Shutdown and Shut Out?

Author: on 10/16/2013


It has now been two weeks since the government shut down.  During that time, the media has spent a lot of time on closed national parks and Tea Party politicians storming barricades at the World War II Memorial–a recent addition to the National Mall, whose barricades are less daunting than those stormed in Normandy, France in 1943.  Yet the day-to-day machinery of the government has also closed in much less visually melodramatic ways.  The unsexy administration of justice has ground to a halt and hundreds of thousands of American businesses, employers, families and individuals await the resolution of the budget/health care impasse so that they can get on with their lives and their work.

As an immigration lawyer, my focus tends to run to the agencies that administer the immigration laws.  In fact, most of them are operating.  Customs and Border Protection, which guards the airports and the borders is unaffected by the shutdown.  U.S. Citizenship & Immigration Service, the decider of applications for status in the U.S., is open for business, due to the fact that it is funded by the immigrant applicants themselves and not the federal budget.  Immigration & Customs Enforcement, responsible for overseeing the removal of individuals from the U.S. and representing the government before the U.S. immigration courts, is also operating if not quite at full steam.  The deportation and investigation officers remain busy identifying those subject to removal, detaining them and removing them from the U.S.  However, the lawyers for the government who appear before the courts are furloughed and the courts they appear in front of are also offline.

The Executive Office for Immigration Review (EOIR), the nation’s immigration courts, has received the brunt of the “funding hiatus,” as the voice mail messages of the furloughed employees say.  The immigration courts are largely shuttered. In courts around the country, that would normally hear thousands of cases a week, operations are suspended.  Courts continue to hear detained cases, but the vast majority of cases are not detained and those cases are not being resolved, adding to the court’s already notorious backlog.  When cases are not heard, people’s lives are upended.  Individuals are waiting for asylum hearings that may allow them to bring their family from danger abroad.  Many long-term residents look forward to having their day in court where they can remove the specter of removal which has haunted them for, in some cases, years.  For example, I have a client whose hearing was cancelled last week.  Now twenty years old, she has resided in the U.S. since she was three.  The government and the judge agree that she should receive her residence, yet a number of factors, none of them her doing, have conspired to leave this case in limbo.  Hurricane Sandy cancelled one hearing, the Congressional quota on visas in her category cancelled another and the budget/health care impasse has cancelled a third.  No one can say when she will get her hearing and she and her family will continue to wait while they figure out what will become of their lives.  The old axiom of “justice delayed is justice denied” has rarely been more true.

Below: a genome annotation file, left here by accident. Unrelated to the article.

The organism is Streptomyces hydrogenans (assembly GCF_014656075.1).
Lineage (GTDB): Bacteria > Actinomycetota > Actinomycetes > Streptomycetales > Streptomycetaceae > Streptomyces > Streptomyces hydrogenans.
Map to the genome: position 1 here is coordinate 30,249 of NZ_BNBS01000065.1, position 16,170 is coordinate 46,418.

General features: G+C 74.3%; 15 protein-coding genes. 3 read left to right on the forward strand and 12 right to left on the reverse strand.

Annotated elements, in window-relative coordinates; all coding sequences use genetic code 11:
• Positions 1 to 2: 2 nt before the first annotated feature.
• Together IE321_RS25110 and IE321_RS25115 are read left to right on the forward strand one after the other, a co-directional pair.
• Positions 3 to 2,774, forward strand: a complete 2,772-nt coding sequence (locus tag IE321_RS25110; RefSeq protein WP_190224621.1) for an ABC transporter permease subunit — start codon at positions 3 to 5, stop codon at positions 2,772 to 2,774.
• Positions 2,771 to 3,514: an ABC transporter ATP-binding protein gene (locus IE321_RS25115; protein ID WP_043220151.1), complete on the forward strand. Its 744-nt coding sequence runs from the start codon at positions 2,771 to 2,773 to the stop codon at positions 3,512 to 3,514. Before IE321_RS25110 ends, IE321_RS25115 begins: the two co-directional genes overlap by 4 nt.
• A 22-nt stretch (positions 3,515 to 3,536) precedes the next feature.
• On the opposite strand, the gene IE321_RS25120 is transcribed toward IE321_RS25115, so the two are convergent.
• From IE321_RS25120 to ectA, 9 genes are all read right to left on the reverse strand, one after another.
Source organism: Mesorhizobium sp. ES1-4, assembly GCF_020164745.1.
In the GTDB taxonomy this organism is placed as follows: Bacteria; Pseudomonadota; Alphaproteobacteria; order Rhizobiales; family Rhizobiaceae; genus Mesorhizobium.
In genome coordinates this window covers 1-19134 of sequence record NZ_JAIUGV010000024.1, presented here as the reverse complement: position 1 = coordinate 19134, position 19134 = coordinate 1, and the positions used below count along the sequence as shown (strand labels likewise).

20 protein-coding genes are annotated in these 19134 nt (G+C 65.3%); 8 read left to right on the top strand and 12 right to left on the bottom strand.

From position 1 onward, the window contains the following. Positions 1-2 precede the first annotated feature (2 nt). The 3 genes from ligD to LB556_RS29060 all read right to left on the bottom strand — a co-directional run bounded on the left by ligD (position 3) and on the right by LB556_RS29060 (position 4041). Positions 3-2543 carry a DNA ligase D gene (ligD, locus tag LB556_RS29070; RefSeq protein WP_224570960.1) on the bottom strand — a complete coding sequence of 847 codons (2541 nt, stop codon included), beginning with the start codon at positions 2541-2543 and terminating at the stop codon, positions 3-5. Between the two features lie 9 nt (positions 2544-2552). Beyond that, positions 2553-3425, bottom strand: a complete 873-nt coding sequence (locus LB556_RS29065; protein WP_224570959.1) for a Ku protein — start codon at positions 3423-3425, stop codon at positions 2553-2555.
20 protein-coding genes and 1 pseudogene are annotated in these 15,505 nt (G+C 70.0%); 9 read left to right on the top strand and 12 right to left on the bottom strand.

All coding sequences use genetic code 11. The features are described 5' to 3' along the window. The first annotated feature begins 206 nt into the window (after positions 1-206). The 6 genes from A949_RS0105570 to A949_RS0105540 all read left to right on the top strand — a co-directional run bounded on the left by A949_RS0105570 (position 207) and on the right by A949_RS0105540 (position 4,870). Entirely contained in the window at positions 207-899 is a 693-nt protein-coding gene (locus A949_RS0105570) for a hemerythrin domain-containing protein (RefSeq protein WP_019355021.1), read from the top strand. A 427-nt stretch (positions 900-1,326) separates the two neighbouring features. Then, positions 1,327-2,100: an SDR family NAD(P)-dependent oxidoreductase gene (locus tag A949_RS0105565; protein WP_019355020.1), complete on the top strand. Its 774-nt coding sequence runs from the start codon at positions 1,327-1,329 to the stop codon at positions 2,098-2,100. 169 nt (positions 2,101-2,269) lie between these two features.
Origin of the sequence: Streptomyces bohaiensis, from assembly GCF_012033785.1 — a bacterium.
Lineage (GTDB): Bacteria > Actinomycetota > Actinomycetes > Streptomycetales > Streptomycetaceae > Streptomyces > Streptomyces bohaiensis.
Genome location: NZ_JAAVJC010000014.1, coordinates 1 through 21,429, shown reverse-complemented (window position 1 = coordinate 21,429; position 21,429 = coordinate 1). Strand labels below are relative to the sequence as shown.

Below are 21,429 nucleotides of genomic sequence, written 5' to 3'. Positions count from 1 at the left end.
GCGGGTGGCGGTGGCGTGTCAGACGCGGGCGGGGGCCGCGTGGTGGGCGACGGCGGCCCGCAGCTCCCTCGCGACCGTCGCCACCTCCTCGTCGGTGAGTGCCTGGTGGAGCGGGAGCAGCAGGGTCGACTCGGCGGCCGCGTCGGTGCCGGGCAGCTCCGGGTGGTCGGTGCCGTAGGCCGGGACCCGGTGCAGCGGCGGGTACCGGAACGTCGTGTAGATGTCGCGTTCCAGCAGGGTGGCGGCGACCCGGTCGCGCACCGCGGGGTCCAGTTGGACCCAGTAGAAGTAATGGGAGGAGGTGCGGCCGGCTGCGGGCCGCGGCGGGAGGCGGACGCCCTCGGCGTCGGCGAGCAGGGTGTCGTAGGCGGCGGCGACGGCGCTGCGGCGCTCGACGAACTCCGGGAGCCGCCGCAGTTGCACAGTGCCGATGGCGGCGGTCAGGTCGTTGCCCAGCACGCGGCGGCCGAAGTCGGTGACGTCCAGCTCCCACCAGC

Yet, detention and removals continue.  Congress has mandated that 30,000 detention beds remain full.  Thus, ICE stacks up bodies in for-profit detention centers without regard for dangerousness or flight risk. The costs of detaining so many immigrants gets little attention and, as we face a budget showdown, it is amazing that no one in Congress has scrutinized the gross amounts of money paid to for-profit prisons to detain the non-dangerous.  One does not need to be a cynic to believe that the lavish contributions of the for profit prison industry to Congressional campaign put the kibosh on such inquiries.  The shutdown of the immigration courts while the removal machine goes on with barely a hiccup is a grotesque parody of the government’s love affair with enforcement while paying only grudging lip service to the administration of justice.

However, immigrants and their families will continue to dream. They, unlike Congress, will rise daily and do their jobs growing our food, caring for our children, and cleaning our cities.  In this shutdown, they will have little relief from the specter of sudden arrest, detention and removal, but also little hope that they will get a fair chance to prove why they deserve to remain.  That knowledge rarely diminishes the immigrant spirit.  Five hundred and twenty one years ago, intrepid explorers left Spain for the unknown and landed on this continent, forever changing the course of the world.  Every day, idealistic and entrepreneurial immigrants leave their homes and families in an effort to achieve the American dream, a process that goes on undaunted, no matter how much political dysfunction undermines those values.

By Andres Benach, Member, AILA Amicus Committee

Comments are closed.